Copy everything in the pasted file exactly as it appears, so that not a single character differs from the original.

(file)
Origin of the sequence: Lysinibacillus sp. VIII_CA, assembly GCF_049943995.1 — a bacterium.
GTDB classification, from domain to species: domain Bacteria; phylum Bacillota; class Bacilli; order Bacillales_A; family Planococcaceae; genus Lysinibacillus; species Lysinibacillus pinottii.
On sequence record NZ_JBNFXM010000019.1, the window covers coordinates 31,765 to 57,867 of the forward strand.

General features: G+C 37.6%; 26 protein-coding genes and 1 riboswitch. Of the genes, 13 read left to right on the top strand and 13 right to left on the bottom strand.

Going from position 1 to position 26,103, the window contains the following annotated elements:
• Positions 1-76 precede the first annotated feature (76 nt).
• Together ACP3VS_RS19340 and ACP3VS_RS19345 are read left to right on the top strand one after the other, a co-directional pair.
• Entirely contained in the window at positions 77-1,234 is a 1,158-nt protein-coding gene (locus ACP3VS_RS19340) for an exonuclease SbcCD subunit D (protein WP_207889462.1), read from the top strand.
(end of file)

Origin of the sequence: Lysinibacillus sp. VIII_CA, assembly GCF_049943995.1 — a bacterium.
GTDB classification, from domain to species: domain Bacteria; phylum Bacillota; class Bacilli; order Bacillales_A; family Planococcaceae; genus Lysinibacillus; species Lysinibacillus pinottii.
On sequence record NZ_JBNFXM010000019.1, the window covers coordinates 31,765 to 57,867 of the forward strand.

General features: G+C 37.6%; 26 protein-coding genes and 1 riboswitch. Of the genes, 13 read left to right on the top strand and 13 right to left on the bottom strand.

Going from position 1 to position 26,103, the window contains the following annotated elements:
• Positions 1-76 precede the first annotated feature (76 nt).
• Together ACP3VS_RS19340 and ACP3VS_RS19345 are read left to right on the top strand one after the other, a co-directional pair.
• Entirely contained in the window at positions 77-1,234 is a 1,158-nt protein-coding gene (locus ACP3VS_RS19340) for an exonuclease SbcCD subunit D (protein WP_207889462.1), read from the top strand.